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Few people expected Clubhouse, the live social audio platform that launched in the early days of the pandemic, to grow as quickly as it did. Not even co-founder Paul Davison, who recalls scrambling to fix bugs and crashes with partner Rohan Seth when the company was run by just the two of them. “I think we grew way, way, way too fast,” Davison tells THR over Zoom from an office in San Francisco. “The user base just kept growing and it kept growing and it kept growing. We tried to slow it down with the invite system, but people figured out ways to get on. They were exchanging invites, creating public spreadsheets of invites. It wasn’t a great experience for people who joined that early because the platform hadn’t been built to handle that volume of people.”
Though Davison says the invite-only nature of the app in its early days was never meant to make Clubhouse “exclusive,” it did help generate plenty of buzz in media coverage and Silicon Valley circles. The momentum continued to grow when big names like Oprah Winfrey, Elon Musk, Tiffany Haddish and Chris Rock were spotted on the app, and Clubhouse stars found themselves signing with agencies like WME. It all led to a round of funding in April, headed by the VC firm Andreessen Horowitz, at an eye-popping $4 billion valuation.
Today, Clubhouse — which has since expanded to a team of nearly 90, including former Instagram and NPR execs — is almost working backward, having spent this year building out “foundational features” to transition from a prototype to a “real company,” as Davison describes it.
Changes have included setting up a tipping feature in April; launching on Android in May; adding direct messaging and opening wide to the public in July; releasing audio recording and universal search in September; and rolling out support for 13 languages on Android in October.
“We’re now finally at a point where we can come up for air,” Davison says.
The company also is facing growing competition from such tech giants as Facebook, Twitter, Spotify and, most recently, Amazon, as well as other community-oriented platforms like Discord. But when it comes to comparing performance, the tech companies are reticent to share metrics of their live audio offerings. As of February, Clubhouse said it had 10 million weekly active users, but Davison declined to provide an updated count. Facebook, Twitter and Spotify all declined to share figures for active users or rooms hosted per month. App downloads also have appeared to falter for Clubhouse on iOS, with September downloads dipping as low as 360,000, according to App Annie. But the platform’s performance on Android still appears strong, with downloads peaking at 7.9 million in June, and September downloads hitting above 1 million.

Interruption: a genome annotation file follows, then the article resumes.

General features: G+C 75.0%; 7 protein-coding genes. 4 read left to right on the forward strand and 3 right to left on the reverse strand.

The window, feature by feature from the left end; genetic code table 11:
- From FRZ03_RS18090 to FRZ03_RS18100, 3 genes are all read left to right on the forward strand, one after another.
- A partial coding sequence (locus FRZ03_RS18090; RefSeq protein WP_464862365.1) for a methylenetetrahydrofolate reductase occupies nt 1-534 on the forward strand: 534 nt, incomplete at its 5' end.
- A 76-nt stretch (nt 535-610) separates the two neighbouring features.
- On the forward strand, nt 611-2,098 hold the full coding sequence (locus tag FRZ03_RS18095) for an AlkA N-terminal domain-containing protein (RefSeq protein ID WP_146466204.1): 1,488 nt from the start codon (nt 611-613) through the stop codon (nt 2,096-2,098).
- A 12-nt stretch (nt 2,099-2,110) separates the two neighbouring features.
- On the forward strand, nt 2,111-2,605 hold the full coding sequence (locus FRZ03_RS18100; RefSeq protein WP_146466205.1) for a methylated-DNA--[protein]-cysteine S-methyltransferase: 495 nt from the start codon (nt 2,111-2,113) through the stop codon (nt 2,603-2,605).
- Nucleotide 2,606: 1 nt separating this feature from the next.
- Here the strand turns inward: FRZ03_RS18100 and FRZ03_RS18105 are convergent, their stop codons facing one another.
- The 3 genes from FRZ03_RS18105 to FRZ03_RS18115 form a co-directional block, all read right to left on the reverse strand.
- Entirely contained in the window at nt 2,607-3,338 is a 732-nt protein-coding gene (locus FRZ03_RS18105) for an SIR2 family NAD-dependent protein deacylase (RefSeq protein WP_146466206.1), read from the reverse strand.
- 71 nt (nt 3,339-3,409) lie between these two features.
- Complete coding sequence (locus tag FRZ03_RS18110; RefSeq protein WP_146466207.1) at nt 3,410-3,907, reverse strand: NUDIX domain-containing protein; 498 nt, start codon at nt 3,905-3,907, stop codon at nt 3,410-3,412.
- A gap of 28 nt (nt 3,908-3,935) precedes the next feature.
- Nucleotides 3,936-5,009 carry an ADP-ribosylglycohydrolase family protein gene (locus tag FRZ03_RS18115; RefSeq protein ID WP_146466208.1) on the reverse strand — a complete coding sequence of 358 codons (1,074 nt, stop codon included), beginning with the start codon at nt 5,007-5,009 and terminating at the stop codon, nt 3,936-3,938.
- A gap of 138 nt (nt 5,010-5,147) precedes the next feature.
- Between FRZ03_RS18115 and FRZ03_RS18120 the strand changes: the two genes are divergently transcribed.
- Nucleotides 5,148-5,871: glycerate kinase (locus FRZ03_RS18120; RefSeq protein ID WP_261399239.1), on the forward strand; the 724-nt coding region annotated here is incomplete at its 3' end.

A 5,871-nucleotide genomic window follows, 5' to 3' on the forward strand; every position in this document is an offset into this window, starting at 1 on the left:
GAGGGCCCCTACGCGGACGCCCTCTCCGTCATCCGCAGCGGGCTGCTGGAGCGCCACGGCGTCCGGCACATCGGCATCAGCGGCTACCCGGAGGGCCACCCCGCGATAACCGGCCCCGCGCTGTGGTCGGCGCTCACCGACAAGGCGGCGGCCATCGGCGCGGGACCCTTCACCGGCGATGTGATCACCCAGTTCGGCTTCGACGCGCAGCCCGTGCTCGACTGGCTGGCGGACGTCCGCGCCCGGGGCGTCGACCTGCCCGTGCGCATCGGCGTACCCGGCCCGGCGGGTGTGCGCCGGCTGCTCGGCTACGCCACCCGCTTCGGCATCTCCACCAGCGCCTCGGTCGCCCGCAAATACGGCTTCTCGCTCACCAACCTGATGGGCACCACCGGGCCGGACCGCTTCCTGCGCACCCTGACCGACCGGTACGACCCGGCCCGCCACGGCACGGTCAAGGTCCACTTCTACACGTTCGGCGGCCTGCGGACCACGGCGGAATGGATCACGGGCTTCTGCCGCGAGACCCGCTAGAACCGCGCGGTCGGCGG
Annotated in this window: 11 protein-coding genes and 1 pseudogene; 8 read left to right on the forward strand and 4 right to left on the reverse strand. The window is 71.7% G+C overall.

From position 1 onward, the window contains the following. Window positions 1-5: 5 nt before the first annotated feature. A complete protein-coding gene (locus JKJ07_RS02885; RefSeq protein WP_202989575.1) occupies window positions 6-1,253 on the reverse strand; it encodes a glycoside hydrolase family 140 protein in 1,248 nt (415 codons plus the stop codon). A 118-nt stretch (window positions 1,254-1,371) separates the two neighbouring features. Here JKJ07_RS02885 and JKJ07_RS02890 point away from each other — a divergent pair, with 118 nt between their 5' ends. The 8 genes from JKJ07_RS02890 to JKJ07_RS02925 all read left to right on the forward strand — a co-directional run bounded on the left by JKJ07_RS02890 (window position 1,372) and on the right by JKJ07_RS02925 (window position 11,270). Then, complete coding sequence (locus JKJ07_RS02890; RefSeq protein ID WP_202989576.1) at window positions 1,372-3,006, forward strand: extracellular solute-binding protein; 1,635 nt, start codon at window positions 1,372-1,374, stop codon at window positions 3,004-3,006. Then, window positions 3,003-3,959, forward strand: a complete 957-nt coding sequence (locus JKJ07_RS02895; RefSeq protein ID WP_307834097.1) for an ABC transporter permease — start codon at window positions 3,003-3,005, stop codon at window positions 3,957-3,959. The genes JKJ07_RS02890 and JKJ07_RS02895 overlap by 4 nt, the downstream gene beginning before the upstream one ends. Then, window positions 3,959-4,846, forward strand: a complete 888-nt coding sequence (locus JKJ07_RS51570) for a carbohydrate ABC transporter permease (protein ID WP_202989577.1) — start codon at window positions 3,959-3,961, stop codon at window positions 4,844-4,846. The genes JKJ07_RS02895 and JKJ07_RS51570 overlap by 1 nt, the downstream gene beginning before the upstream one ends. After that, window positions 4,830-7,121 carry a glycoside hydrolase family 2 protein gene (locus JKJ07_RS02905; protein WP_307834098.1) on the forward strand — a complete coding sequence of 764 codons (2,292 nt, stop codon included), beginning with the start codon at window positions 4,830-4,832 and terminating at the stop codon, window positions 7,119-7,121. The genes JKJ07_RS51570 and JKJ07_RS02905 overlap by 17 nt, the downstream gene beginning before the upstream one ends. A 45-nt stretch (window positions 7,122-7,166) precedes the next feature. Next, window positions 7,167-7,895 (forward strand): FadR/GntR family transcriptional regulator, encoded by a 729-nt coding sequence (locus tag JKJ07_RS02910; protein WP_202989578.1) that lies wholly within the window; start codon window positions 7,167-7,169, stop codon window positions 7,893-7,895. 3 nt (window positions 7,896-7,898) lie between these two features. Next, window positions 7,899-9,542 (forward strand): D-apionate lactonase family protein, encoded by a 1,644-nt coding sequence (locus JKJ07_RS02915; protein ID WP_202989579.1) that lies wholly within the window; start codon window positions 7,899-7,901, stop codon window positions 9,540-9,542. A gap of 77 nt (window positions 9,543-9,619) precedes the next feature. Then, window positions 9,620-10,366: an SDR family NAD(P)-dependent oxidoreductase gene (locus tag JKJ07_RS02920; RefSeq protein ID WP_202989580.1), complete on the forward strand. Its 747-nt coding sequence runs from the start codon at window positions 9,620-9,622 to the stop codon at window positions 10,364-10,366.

The uncertainty around Clubhouse’s future success, paired with its sizable valuation for a company barely out of its infancy, naturally has led some outside observers to feel less confident about it. “If you’re raising funding at very high valuations, it becomes very hard to live up to,” says a Silicon Valley investor of 15 years who was an early Clubhouse adopter but asked not to be identified because they know people connected to the app. “I’m pretty confident that company’s not worth $4 billion right now.”
The investor, who was an avid Clubhouse user, says his interest in the app has waned, especially as he’s returned to in-person gatherings. “I was actually with nine founders, in person, at a bar having a good intimate conversation that would have been a Clubhouse room 12 months ago,” he says. “So I think that’s a struggle for what they’re building.”
The platform also has faced its share of problems with content moderation, harassment and the spread of misinformation, and has struggled to support creators trying to monetize their followings. While the app is still very young, it’s unclear when or how Clubhouse will make itself profitable, though Davison has previously pointed to subscriptions and event tickets as possible options.
A longtime L.A.-based venture capitalist (who also asked not to be identified) says investors still will be able to find a “soft landing,” even if Clubhouse can’t live up to its hype: “This doesn’t look like it’s going to ‘take over the world’ the way that it did during the height of the pandemic.”
But for every “Clubhouse is dying” headline published, the app has — at least for now — stayed very much alive.
“Our investors are very long-term focused,” says Davison. “We have a lot of work to do. … We want to stay heads down, focused on the product, focused on the community, making it better and better every day.”
This story first appeared in the Nov. 10 issue of The Hollywood Reporter magazine. Click here to subscribe.
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